The West Contra Costa Unified School District board voted Monday night to conduct a survey to gauge support for a parcel tax measure on the November ballot.
The vote was 4-0, with Elaine Merriweather absent.
Superintendent Bruce Harter opened the discussion by asking the board to consider whether to pursue a parcel tax, which would raise money for operations, or a bond measure, which would raise money to rebuild schools not covered by earlier bond measures, or both. Also up for discussion was when a measure should go on the ballot.
Thirty-two people spoke on the item at , held at Harding Elementary School in El Cerrito. The majority of the speakers urged the board to make academic concerns like keeping classes as small as possible and retaining programs such as libraries the priority by pursuing a parcel tax. Although several noted that buildings are important too, no one spoke in favor of a bond measure only at this time or of putting both on the ballot at the same time.
The schools listed at the board meeting and in the agenda as still needing to be upgraded are Grant, Olinda, Shannon, Kennedy, Lake, Collins, and Crespi. All but the last two were slated for closure at one time, but the agenda notes “with a projection for stable to increased enrollment and with the current favorable bidding market” that the district may want to now consider upgrading them. (The agenda is attached to this article.)
Board member Tony Thurmond thanked the community for turning out for the meeting and suggested that it was helpful to have held a meeting in a different location than the usual one (DeJean Middle School in Richmond). He and member Antonio Medrano called for hosting town-hall type meetings in other parts of the district such as Pinole and Hercules to give residents there a chance to share their views.
Measure K, the parcel tax measure that narrowly missed the required two-thirds on the June ballot with , garnered much stronger support in the southern end of the district than in the northern. Several speakers urged the board to look carefully at why Measure K fell short, including why support was weaker in Pinole and Hercules than in El Cerrito and Kensington. (A table showing Measure K results by community can be found at the bottom of this article.)
“What have you learned from the defeat of Measure K?” asked the first speaker, Kensington parent Leslie Reckler.
Some speakers suggested the survey focus on finding out more about the concerns of residents in the northern part of the district and gaining their support.
“I know why Pinole, Hercules, El Sobrante and San Pablo did not pass this,” said Jeff Rubin of Pinole. Residents of the northern part of the distrct, he said, “are fed up with the pathetic academic performance of their children.”
While board members appeared supportive of a November parcel tax measure, the actual vote is expected Aug. 1, after the survey results are available and before an Aug. 10 deadline.
Some speakers suggested that the school district run a different type of campaign this time, with fewer big donations and slick fliers and more small contributions and grassroots campaigning by parents and other community members.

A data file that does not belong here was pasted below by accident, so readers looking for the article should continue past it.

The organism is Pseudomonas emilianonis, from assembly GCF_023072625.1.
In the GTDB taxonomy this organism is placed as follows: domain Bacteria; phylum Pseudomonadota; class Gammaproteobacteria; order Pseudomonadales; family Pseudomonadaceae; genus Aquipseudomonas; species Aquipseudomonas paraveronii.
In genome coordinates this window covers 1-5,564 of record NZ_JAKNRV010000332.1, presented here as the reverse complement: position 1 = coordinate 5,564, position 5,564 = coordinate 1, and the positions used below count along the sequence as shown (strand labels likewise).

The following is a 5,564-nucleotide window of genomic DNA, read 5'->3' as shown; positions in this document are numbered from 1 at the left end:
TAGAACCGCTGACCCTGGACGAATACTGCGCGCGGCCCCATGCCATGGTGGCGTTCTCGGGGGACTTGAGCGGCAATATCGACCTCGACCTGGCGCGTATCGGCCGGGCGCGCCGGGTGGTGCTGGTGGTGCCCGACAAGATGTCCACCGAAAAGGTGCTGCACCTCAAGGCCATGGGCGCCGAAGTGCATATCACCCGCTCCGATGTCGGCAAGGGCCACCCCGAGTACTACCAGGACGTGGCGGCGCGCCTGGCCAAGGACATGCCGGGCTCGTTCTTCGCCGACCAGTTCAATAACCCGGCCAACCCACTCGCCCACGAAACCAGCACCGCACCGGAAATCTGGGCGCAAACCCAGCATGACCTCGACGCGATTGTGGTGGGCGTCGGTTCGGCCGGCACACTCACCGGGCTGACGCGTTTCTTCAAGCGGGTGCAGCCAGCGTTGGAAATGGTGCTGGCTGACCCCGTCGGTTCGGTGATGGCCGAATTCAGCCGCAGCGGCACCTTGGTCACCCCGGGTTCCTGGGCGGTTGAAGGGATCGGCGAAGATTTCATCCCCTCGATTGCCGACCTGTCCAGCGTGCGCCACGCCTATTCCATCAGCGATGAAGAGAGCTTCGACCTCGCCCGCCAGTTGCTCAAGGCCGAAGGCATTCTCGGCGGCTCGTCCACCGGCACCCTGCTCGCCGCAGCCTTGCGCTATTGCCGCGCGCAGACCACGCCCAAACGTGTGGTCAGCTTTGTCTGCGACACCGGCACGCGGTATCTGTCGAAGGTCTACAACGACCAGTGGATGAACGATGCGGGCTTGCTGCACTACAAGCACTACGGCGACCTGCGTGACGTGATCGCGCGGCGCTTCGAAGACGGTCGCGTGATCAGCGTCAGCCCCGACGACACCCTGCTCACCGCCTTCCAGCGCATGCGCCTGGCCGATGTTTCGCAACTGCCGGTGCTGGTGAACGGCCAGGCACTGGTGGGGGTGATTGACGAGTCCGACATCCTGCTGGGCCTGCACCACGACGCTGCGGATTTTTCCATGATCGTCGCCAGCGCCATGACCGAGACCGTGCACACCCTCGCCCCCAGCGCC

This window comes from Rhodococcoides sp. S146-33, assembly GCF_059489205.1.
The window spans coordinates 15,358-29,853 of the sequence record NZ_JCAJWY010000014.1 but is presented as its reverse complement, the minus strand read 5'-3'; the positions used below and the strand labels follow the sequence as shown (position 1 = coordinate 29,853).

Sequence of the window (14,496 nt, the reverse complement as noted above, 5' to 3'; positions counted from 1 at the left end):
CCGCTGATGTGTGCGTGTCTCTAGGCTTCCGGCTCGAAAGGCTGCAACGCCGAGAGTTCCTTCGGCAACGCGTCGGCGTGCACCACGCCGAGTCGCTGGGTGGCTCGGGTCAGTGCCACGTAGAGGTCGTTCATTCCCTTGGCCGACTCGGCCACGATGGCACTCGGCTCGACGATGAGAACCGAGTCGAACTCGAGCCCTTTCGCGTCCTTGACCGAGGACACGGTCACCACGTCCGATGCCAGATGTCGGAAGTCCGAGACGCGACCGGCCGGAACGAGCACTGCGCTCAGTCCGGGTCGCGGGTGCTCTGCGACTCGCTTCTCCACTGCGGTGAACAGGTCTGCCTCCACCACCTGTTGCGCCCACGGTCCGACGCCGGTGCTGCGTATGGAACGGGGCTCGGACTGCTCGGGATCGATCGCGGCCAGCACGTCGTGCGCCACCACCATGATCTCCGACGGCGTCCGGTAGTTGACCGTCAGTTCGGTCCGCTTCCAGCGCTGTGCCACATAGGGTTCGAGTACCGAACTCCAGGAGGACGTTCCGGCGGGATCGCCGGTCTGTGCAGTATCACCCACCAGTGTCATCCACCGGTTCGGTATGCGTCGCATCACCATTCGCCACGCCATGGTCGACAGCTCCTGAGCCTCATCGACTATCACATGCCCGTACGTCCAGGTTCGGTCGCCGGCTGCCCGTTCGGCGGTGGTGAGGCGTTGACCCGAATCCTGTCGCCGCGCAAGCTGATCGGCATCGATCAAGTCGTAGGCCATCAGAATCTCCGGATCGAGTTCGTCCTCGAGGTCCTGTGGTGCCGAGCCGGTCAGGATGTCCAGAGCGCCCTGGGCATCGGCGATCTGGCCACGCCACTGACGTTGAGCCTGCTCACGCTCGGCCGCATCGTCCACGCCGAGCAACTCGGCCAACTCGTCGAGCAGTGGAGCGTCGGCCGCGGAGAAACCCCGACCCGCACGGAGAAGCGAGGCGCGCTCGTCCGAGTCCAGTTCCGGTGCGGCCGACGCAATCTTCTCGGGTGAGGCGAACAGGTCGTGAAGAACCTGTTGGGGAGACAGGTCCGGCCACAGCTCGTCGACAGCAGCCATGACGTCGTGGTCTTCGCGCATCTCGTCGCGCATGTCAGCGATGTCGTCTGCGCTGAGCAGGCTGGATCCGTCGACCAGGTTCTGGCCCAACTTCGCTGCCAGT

“I think we need a different strategy,” said Kensington parent Anna Porter.
Michael Parker of Richmond told the board that the campaign must get out the message that “the future of our community is at stake.”
“We cannot depend on the state to fund our schools,” said retired teacher Eduardo Martinez of Richmond. “We can only depend on ourselves.” He called for more face-to-face campaigning, with parents going “anywhere, everywhere,” including PTA and City Council meetings.
Board President Charles Ramsey, who has done the bulk of the fundraising for the bond and parcel tax measures in recent years, agreed to support the consensus of the board and speakers in voting to support the survey but suggested people may be “romanticizing” grassroots campaigning. He noted the difficulty of running a campaign in a largely low-income district spread over five cities plus unincorporated areas. He said the campaign will have little choice but to run a different kind of campaign, because with so many recent school campaigns he doesn’t expect this one to draw the amount of contributions past efforts have.
One of the last speakers was George Harris, a former school board member who moved to San Diego in 2005 and was in the area to visit family. “After a close defeat," said Harris, “no one takes it harder than board members." He recalled that the district came back to pass a parcel tax in 2004 right after a failed measure.
Final results of Measure K
These community totals and percent approval rates were tabulated by Patch from precinct-by-precinct totals listed in the elections results reports on the Contra Costa County Elections Division Web site.Yes No Total % Yes Kensington 1755 382 2137 82.12 El Cerrito 4764 1804 6568 72.53 Richmond 8828 4345 13173 67.02 San Pablo 1431 753 2184 65.52 El Sobrante 1304 1006 2310 56.45 Hercules 2001 1632 3633 55.08 Pinole 2013 1674 3687 54.60 All voters 23928 12594 36522 65.52
Note: the totals for all voters are greater than for the seven communities combined because they include unincorporated areas that are not part of these seven jurisdictions.